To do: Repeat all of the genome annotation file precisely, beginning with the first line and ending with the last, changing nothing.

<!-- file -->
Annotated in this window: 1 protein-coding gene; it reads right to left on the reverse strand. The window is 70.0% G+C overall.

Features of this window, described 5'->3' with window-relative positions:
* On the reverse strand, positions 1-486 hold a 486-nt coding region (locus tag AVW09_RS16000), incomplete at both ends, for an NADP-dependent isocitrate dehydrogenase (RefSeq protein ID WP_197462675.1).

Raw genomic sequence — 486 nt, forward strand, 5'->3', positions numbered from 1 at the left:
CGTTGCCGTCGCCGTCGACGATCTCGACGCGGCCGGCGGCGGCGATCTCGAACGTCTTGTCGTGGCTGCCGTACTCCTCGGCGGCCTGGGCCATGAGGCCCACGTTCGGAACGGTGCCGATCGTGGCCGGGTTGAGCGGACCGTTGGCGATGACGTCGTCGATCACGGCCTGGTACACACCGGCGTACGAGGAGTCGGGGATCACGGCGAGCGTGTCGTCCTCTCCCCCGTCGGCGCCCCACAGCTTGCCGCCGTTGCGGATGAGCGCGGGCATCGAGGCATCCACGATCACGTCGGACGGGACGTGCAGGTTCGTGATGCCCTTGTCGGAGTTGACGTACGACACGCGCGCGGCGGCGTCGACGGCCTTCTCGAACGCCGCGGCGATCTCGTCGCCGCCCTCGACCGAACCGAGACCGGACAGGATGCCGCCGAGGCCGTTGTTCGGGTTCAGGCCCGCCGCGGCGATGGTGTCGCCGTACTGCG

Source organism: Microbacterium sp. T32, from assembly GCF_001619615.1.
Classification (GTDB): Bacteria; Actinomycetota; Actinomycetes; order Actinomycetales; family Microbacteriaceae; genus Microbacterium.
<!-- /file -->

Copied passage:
Annotated in this window: 1 protein-coding gene; it reads right to left on the reverse strand. The window is 70.0% G+C overall.

Features of this window, described 5'->3' with window-relative positions:
* On the reverse strand, positions 1-486 hold a 486-nt coding region (locus tag AVW09_RS16000), incomplete at both ends, for an NADP-dependent isocitrate dehydrogenase (RefSeq protein ID WP_197462675.1).

Raw genomic sequence — 486 nt, forward strand, 5'->3', positions numbered from 1 at the left:
CGTTGCCGTCGCCGTCGACGATCTCGACGCGGCCGGCGGCGGCGATCTCGAACGTCTTGTCGTGGCTGCCGTACTCCTCGGCGGCCTGGGCCATGAGGCCCACGTTCGGAACGGTGCCGATCGTGGCCGGGTTGAGCGGACCGTTGGCGATGACGTCGTCGATCACGGCCTGGTACACACCGGCGTACGAGGAGTCGGGGATCACGGCGAGCGTGTCGTCCTCTCCCCCGTCGGCGCCCCACAGCTTGCCGCCGTTGCGGATGAGCGCGGGCATCGAGGCATCCACGATCACGTCGGACGGGACGTGCAGGTTCGTGATGCCCTTGTCGGAGTTGACGTACGACACGCGCGCGGCGGCGTCGACGGCCTTCTCGAACGCCGCGGCGATCTCGTCGCCGCCCTCGACCGAACCGAGACCGGACAGGATGCCGCCGAGGCCGTTGTTCGGGTTCAGGCCCGCCGCGGCGATGGTGTCGCCGTACTGCG

Source organism: Microbacterium sp. T32, from assembly GCF_001619615.1.
Classification (GTDB): Bacteria; Actinomycetota; Actinomycetes; order Actinomycetales; family Microbacteriaceae; genus Microbacterium.